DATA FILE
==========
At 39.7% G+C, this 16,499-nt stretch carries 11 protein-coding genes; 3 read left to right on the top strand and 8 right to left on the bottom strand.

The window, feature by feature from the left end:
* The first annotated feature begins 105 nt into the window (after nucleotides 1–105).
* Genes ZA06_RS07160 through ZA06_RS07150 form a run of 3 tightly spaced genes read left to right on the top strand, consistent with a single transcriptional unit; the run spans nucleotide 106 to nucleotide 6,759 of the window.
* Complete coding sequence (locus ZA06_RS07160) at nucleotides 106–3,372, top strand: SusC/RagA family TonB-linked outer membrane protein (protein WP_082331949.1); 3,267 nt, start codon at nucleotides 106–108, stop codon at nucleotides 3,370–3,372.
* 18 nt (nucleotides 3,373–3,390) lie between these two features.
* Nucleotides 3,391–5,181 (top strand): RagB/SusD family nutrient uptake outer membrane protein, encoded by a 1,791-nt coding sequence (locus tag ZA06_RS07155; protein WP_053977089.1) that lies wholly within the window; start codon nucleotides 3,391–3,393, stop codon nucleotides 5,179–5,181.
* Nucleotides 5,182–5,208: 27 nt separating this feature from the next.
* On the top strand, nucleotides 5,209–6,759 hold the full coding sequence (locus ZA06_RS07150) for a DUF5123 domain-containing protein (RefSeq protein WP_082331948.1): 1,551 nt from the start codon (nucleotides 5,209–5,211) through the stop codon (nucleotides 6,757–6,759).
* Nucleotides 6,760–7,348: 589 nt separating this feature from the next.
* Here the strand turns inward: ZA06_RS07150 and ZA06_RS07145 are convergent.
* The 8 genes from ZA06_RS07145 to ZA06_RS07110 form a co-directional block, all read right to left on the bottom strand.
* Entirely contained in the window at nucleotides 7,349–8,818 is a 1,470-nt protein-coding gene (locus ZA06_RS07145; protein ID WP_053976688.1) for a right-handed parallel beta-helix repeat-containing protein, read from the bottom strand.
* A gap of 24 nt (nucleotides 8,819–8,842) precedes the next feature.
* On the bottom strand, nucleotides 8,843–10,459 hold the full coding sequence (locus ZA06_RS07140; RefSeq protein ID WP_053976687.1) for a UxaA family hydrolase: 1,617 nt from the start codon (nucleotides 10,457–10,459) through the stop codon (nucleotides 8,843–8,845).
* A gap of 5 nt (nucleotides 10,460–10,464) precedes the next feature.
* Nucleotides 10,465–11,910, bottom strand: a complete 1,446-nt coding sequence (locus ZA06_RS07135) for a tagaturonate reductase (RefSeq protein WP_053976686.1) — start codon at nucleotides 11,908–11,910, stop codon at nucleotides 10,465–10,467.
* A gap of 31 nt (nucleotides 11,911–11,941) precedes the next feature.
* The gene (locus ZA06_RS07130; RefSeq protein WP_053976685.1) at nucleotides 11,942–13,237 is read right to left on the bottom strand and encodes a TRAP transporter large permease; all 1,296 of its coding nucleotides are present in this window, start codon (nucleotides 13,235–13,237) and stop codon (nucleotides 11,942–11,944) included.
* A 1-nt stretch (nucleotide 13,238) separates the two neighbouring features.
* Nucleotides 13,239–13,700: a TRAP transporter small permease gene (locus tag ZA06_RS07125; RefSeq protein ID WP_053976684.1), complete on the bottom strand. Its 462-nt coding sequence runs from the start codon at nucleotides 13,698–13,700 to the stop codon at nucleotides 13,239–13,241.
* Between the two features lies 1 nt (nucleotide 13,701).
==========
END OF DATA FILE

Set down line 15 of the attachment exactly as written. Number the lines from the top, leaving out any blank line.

* On the bottom strand, nucleotides 8,843–10,459 hold the full coding sequence (locus ZA06_RS07140; RefSeq protein ID WP_053976687.1) for a UxaA family hydrolase: 1,617 nt from the start codon (nucleotides 10,457–10,459) through the stop codon (nucleotides 8,843–8,845).